In September of 1998, the client approached the respondent for legal advice about investing another $75,000 that she had available. The respondent borrowed these funds from the client and gave her a promissory note payable by January 31, 1999, secured by a second mortgage on the office building.

The respondentís borrowing of $75,000 from the client and its terms were not fair and reasonable to the client. There were risks to the client in making a loan secured by a second mortgage on the property. If the first mortgage were to be foreclosed, the security provided by the second mortgage would be wiped out. Unless a foreclosure sale would produce sufficient funds to pay off both the first and second mortgages, the client would be forced to buy out the first mortgage and pay off all the lenders in order to protect her interest in the property. The respondent did not inform the client of these risks and did not advise her to obtain an appraisal of the property.

In connection with the second borrowing, the respondent had the client co-sign a letter that described the terms of the transaction and that advised her that she had the right to have the transaction reviewed by another attorney. The respondent did not fully disclose the terms of the transaction to the client in writing in terms that could reasonably be understood by her, did not give the client a reasonable opportunity to consult with independent counsel and did not obtain the clientís consent to the transaction in writing.

The respondent did not pay off either the $100,000 promissory note or the $75,000 promissory note to the client when due. Action to foreclose the clientís second mortgage on the property was begun on her behalf by new counsel in late 1999. In March of 2000, the respondent refinanced the property and paid off the clientís promissory notes in full, including interest and attorneyís fees.

The respondentís conduct in borrowing $100,000 from the client in June of 1998, and $75,000 in September of 1998, where the terms of the transactions were not fair and reasonable to the client and were not fully disclosed and transmitted in writing in a manner that she could reasonably understand, where she was not given a reasonable opportunity to seek the advice of independent counsel, and where she did not consent to the transaction in writing, was in violation of Mass. R. Prof. C. 1.8(a).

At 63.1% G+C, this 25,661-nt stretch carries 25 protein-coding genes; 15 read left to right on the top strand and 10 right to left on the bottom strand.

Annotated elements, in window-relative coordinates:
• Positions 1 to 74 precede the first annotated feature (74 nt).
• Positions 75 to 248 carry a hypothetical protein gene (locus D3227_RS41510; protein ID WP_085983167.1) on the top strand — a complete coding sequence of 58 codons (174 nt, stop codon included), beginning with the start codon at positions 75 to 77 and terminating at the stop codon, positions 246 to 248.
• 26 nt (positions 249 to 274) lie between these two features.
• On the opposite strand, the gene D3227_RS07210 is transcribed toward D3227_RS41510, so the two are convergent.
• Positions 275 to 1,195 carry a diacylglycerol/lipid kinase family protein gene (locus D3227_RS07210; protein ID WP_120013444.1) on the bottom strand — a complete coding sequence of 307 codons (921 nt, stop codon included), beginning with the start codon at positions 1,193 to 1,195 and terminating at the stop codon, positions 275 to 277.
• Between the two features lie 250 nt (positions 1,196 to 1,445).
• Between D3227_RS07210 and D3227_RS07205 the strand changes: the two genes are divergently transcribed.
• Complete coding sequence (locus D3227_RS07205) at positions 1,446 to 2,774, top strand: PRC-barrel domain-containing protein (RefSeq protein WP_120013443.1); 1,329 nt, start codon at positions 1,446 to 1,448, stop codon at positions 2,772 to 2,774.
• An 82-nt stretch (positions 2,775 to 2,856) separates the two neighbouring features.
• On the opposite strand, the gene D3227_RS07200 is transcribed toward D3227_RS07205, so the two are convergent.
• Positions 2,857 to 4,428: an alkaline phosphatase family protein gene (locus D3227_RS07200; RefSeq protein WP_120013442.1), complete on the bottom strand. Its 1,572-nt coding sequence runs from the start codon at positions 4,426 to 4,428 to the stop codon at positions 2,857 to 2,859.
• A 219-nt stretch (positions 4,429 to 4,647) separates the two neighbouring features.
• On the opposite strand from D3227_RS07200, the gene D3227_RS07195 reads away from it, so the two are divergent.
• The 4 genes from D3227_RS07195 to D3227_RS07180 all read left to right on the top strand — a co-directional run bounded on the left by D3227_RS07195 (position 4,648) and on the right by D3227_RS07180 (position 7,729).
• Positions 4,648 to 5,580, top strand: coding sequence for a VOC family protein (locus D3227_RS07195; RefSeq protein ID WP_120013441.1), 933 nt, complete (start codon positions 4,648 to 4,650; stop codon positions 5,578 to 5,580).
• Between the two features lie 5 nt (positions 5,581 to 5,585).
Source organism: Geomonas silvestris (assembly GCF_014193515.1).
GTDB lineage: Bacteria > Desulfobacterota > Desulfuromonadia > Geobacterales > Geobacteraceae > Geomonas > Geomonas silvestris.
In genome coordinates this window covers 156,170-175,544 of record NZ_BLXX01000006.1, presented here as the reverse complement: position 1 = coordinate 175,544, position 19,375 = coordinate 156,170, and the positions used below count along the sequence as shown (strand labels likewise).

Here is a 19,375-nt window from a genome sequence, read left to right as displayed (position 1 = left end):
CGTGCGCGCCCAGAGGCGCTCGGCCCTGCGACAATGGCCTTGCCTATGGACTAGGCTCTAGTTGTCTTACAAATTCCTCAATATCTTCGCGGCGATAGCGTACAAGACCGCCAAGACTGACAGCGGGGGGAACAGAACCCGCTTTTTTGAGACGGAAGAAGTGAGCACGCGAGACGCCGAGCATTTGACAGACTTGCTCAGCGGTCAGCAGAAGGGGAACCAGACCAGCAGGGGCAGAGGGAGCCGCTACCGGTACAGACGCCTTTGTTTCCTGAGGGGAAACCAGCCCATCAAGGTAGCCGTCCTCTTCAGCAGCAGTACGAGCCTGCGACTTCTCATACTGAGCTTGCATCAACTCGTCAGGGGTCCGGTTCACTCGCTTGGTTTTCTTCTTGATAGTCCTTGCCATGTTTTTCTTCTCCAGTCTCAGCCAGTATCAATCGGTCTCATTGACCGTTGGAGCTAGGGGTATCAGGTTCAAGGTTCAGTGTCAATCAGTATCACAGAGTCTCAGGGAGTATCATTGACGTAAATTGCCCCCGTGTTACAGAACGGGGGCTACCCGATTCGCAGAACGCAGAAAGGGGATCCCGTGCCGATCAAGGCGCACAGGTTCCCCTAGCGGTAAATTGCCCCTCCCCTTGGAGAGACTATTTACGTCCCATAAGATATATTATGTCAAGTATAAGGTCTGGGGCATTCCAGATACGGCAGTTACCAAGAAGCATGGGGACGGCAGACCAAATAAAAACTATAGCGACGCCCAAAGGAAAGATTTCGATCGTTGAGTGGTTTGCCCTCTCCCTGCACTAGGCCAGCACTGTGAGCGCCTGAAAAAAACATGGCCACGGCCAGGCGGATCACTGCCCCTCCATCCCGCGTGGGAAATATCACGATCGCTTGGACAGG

Count Two: In December of 2001, the respondent was holding in his IOLTA account $99,706.61 of a client. With the clientís authority, the respondent borrowed the funds and used them for unrelated purposes. This transaction and its terms were not fair and reasonable to the client. The respondent did not provide a promissory note to the client and did not provide any security for his repayment of the funds. The respondent did not fully disclose the transaction and its terms to the client in writing, did not advise the client to seek the advice of independent counsel for the transaction, and did not obtain the consent of the client to the transaction in writing.

In connection with Bar Counselís investigation of the circumstances of Count Two, the respondent knowingly misrepresented to Bar Counsel that no checks were written against the clientís funds and that all transactions were by wire transfer. The respondent also knowingly misrepresented to Bar Counsel under oath the purpose for which the clientís funds were used.

The respondentís conduct in borrowing $99,706.61 from the client in December of 2001, where the terms of the transaction were not fair and reasonable to the client and were not fully disclosed and transmitted in writing to the client in a manner that he could reasonably understand, where the client was not given a reasonable opportunity to seek the advice of independent counsel, and where the client did not consent in writing to the transaction, was in violation of Mass. R. Prof. C. 1.8(a).

The respondentís knowing misrepresentations and knowing misrepresentations under oath to Bar Counsel were in violation of Mass. R. Prof. C. 8.1(a), 8.4(c), 8.4(d) and 8.4(h).

On November 8, 2004, the Board voted to recommend that the Supreme Judicial Court accept the respondentís affidavit of resignation as a disciplinary sanction. On November 24, 2004, the Supreme Judicial Court for Suffolk County entered a Judgment accepting the respondentís resignation as a disciplinary sanction and striking the respondentís name from the Roll of Attorneys.

1 The complete Order of the Court is available by contacting the Clerk of the Supreme Judicial Court for Suffolk County.

2 Compiled by the Board of Bar Overseers based on the record before the Court.